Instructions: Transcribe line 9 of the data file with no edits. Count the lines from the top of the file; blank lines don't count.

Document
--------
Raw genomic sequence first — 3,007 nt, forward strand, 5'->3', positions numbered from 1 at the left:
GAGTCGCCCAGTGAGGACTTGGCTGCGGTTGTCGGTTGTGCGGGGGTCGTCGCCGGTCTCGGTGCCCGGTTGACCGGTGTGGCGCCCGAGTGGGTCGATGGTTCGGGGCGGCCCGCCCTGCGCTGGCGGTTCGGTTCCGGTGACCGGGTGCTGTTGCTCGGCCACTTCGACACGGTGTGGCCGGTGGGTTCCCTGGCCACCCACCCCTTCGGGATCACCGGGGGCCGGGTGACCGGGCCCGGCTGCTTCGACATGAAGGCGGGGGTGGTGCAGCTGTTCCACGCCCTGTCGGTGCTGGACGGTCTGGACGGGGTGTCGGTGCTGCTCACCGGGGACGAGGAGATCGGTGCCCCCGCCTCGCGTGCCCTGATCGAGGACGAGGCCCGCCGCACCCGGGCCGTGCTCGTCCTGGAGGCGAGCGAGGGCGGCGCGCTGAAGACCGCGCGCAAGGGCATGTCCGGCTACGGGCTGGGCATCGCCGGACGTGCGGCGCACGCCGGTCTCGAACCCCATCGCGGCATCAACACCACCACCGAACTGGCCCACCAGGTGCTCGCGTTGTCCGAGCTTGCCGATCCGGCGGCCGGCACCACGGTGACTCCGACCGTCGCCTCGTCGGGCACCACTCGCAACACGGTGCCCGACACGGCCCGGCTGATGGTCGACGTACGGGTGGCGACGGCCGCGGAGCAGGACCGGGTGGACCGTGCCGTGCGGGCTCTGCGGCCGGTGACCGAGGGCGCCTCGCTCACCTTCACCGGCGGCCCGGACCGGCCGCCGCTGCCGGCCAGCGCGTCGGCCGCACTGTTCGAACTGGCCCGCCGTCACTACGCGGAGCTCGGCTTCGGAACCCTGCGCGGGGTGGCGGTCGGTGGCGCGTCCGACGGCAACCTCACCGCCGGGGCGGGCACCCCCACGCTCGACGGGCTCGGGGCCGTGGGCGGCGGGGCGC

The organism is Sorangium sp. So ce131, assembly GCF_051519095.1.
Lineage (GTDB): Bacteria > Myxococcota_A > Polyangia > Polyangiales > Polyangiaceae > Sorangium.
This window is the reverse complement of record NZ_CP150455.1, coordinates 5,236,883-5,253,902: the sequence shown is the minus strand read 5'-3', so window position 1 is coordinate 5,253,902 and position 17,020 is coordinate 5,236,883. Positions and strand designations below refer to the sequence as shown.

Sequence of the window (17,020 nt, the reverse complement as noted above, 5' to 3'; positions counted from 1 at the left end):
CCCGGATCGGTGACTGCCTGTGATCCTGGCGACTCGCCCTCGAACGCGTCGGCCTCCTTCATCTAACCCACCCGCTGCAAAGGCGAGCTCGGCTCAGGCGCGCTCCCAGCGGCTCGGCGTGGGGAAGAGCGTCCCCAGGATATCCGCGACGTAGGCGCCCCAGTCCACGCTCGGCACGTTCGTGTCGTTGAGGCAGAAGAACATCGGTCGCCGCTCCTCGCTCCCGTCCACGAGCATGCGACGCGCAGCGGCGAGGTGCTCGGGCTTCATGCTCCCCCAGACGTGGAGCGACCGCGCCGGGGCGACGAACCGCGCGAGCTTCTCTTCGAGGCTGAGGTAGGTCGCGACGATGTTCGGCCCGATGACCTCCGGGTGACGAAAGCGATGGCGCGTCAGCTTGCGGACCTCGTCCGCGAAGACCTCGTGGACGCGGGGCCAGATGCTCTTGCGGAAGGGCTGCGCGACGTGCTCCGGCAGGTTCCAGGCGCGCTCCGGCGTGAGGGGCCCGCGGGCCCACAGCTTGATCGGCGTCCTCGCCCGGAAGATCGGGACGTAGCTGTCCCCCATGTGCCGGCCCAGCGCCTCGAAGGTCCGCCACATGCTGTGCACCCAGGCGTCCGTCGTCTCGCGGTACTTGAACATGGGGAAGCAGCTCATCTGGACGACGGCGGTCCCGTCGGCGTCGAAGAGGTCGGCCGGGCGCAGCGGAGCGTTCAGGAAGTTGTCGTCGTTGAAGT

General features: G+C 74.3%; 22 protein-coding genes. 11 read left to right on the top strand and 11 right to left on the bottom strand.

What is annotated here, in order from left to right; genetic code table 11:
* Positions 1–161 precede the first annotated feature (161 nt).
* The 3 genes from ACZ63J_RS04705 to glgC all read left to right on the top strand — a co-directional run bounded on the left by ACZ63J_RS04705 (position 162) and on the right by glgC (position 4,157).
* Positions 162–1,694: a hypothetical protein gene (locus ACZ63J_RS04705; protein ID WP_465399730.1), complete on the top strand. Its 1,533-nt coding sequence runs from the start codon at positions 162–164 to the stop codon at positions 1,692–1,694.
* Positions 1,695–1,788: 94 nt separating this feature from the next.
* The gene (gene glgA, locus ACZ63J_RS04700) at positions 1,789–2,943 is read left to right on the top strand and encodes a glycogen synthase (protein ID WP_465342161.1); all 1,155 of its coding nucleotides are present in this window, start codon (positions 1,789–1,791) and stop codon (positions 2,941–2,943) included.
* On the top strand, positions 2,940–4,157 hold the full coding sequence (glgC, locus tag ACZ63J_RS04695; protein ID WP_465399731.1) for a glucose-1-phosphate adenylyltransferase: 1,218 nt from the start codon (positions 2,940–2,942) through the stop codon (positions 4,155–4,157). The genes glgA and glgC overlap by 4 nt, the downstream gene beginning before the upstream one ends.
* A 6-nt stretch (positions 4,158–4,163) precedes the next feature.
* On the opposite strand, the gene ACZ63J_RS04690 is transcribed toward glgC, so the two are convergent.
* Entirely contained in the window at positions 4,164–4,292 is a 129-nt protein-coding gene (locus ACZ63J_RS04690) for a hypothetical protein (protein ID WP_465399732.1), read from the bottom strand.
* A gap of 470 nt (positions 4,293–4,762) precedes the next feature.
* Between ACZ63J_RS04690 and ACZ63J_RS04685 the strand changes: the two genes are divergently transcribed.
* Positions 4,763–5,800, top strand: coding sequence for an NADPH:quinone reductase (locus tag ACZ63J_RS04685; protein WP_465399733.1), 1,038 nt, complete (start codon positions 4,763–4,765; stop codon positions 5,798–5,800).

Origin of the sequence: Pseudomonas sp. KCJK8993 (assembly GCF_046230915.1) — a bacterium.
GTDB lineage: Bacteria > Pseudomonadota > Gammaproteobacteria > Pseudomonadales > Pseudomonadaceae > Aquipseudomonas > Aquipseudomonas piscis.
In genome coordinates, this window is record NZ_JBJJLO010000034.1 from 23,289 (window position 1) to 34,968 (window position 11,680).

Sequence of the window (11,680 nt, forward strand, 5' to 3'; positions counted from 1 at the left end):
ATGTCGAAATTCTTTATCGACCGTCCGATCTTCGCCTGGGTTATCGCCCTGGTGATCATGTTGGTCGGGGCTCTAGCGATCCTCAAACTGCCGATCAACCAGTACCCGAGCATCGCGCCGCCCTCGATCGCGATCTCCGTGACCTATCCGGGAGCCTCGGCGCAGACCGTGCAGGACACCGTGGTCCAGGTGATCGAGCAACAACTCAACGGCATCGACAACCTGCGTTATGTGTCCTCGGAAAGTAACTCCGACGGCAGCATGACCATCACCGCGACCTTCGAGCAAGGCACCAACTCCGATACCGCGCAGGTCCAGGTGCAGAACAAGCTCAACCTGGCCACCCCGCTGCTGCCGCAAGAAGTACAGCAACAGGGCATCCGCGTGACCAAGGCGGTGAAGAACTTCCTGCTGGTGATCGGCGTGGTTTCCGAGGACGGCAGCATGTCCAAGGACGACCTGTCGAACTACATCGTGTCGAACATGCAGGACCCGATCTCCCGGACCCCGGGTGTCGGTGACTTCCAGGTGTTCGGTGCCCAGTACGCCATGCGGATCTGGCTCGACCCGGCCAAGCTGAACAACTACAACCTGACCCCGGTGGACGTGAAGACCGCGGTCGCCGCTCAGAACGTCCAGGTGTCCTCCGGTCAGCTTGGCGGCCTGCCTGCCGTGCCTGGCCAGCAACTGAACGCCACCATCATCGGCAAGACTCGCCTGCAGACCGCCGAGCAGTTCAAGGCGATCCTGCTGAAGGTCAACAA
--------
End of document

What is annotated here, in order from left to right; genetic code table 11: